A Garden Blog About Saying Goodbye

I'm a gardener in Chicago, IL, and I'm leaving my garden behind at the end of the year - The Last Garden is about my garden's final year. Share & Enjoy.

Tuesday, February 15, 2011

Garden Blogger's Bloom Day: February

Yes, I realize Elizabeth Lawrence is completely right about flowers every month of the year, but in order to fulfill her prophecy, your butt must be in gear throughout the fall and winter. Mine wasn't, so I have only this meager offering for you this month:

Bland photo? Maybe. I find it cheerful.

My lovely racing paperwhites have opened, and to my delight, the yellow 'Grand Soleil d'Or' Tazetta daffodils I grew this year do not have the overpowering, slightly sickening and obscene-metaphorical-description inducing scent of their white cousin, 'Ziva.' Instead, the cheerful yellow and orange flowers have a lemony daffodil-y scent - there's an undertone of that strong powdery Paperwhite scent, but it won't rile most people's instinctive paperwhite-scent anger. At least, not for the first few years.

Yes, it's dramatic, but I think it's just melodramatic.

My only other offering, shame on me, is a burgundy-flowered African Violet that I got from the grocery store just yesterday. I know, it's cheating, but I haven't got any bloom fertilizer for the Saintpaulia I do have. Everybody, a lesson: for blooms in February, remember to fertilize for flowers.

You can see now that only a very flashy Saintpaulia will interest me.

Also, my primrose this year, which bloomed wonderfully for a few weeks, then apparently decided it was too good for Garden Bloggers' Bloom Day. Too bad, primrose:

Before it stopped blooming, the flowers began to pale - probably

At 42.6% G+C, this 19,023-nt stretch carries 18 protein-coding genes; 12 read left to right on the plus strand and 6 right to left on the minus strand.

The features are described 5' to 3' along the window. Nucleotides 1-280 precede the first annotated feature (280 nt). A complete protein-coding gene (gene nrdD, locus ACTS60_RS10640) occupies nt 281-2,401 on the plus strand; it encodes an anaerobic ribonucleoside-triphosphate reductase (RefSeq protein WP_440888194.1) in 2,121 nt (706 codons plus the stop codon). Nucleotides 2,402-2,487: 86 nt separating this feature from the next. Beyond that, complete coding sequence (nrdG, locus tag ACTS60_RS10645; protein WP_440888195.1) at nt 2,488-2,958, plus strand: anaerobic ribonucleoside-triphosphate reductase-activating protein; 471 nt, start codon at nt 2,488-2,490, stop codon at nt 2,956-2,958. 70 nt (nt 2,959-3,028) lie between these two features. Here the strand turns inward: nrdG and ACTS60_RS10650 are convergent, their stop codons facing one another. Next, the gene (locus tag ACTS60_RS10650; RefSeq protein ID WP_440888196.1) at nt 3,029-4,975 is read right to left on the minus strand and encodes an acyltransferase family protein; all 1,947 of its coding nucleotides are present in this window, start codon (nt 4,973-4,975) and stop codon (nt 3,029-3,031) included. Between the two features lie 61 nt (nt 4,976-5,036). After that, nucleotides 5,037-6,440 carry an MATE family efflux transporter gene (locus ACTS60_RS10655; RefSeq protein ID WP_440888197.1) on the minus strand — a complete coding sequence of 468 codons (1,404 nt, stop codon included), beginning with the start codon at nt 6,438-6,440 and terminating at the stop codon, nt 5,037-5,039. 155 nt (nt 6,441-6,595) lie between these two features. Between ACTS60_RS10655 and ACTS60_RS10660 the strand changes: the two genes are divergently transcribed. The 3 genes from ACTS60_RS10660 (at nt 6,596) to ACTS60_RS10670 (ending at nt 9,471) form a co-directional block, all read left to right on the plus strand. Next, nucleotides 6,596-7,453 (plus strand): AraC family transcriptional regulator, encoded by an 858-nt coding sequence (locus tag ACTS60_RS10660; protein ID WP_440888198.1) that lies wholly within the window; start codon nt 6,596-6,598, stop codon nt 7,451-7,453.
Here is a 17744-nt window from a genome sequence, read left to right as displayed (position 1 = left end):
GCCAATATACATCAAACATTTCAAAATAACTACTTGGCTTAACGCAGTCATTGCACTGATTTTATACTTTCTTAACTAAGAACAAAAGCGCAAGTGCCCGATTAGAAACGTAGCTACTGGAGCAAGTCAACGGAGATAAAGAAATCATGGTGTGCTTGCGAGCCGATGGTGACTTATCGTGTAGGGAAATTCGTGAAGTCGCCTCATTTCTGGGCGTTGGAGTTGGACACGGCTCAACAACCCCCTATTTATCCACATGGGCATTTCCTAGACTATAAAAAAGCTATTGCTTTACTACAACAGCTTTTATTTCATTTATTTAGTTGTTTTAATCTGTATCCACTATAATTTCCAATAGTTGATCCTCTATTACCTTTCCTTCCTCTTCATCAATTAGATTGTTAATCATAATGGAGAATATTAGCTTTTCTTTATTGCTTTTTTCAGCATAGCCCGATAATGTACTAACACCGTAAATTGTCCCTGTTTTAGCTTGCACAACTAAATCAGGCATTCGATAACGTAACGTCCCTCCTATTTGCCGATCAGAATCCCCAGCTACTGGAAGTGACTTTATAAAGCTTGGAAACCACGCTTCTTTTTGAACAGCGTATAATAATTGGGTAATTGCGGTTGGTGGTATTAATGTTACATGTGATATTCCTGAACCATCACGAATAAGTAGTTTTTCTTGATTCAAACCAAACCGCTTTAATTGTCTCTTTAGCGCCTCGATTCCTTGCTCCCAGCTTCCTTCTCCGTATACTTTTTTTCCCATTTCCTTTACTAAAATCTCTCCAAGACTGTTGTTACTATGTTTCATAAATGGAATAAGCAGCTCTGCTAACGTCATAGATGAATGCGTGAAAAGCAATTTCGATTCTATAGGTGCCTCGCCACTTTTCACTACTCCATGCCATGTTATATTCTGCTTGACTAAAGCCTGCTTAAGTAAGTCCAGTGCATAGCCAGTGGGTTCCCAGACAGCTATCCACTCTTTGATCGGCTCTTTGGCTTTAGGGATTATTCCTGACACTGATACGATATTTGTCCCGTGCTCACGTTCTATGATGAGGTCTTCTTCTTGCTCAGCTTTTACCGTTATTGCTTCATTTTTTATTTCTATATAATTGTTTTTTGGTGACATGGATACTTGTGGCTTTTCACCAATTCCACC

for want of fertilizer.

Since I have failed to provide enough flowers this year, and presumably no one reading this has access to previous winter flower photos of mine (?), here is a peace offering of  a previous winter bloom. You know, since I missed last month.

Bauhinia purpurea or Orchid Tree, New Year's Eve, 2008, Puerto
Vallarta, Mexico. If you live in zones 9, 10 or 11, get this tree, it is gorgeous.

Well, since my old forced bulb photos continue to be elusive, this was my only option! If you're feeling starved for the tropical feeling, and you live in Chicago, there are a number of places you can head to. My current favorite is the Garfield Park Conservatory, free to the public and open every day of the year, 9 a.m. to 5 p.m. Other gorgeous greenhouses in Chicago include the Lincoln Park Conservatory, the tropical and semitropical Greenhouses at the Chicago Botanic Garden, and Judy Istock Butterfly Haven at the Peggy Notebaert Nature Museum. There's also the McCormick Bird House and Regenstein Small Mammal & Reptile House at Lincoln Park Zoo, and the Amazon Rising exhibit at the Shedd Aquarium, if you're really desperate or you have children who must be entertained.

If you don't live in Chicago, check out places like universities, zoos, children's museums and aquariums for unexpected, but welcome, greenhouse experiences. Here's a list of gorgeous Conservatories and greenhouses throughout the country - I can vouch for Boettcher Memorial Tropical Conservatory & Greenhouse Complex at the Denver Botanic Garden, as I was just there last October and it. Was. Gorgeous.

Phew, long tangent. Greenhouses are important, though, in late winter. Photos I was tempted to include because they are gorgeous, but didn't because they contained no flowers, and also were not taken in February:
  • A tribute to my fallen Chinese fan palm (Livistona chinensis, RIP Nov 18, 2010) (Also, I think that wins some kind of phrasing award.)
  • A gorgeous blood-red Mexican sunset, with volleyball (New Year's Eve, 2008)
  • Beautiful rime-covered Geum leaves (Dawn, March 17, 2010)


  1. Like the yellow daffodils - have not yet tried forcing bulbs but sights like this keep tempting me.

  2. aloha,

    i love that red bauhinia - i have a white one posted on my recent post

    thanks for sharing

  3. RBell, Go for it. The flowers never seem to last as long as you want them to, but they're worth every minute you get. Paperwhites are really easy to begin with - the hardest thing to deal with is their flopping. Pebble-force them in a tall vase and they'll be held up by the sides of the vase, saving you the work of turning them each morning.

  4. Love your flowers. What's this about cheating LOL A bloom is a bloom.

    Goldenray Yorkies

  5. Oh, daffodils are always so cheerful! Your "cheat" flower is beautiful. I love the primrose photo. And the vibrant tropical bloom is gorgeous.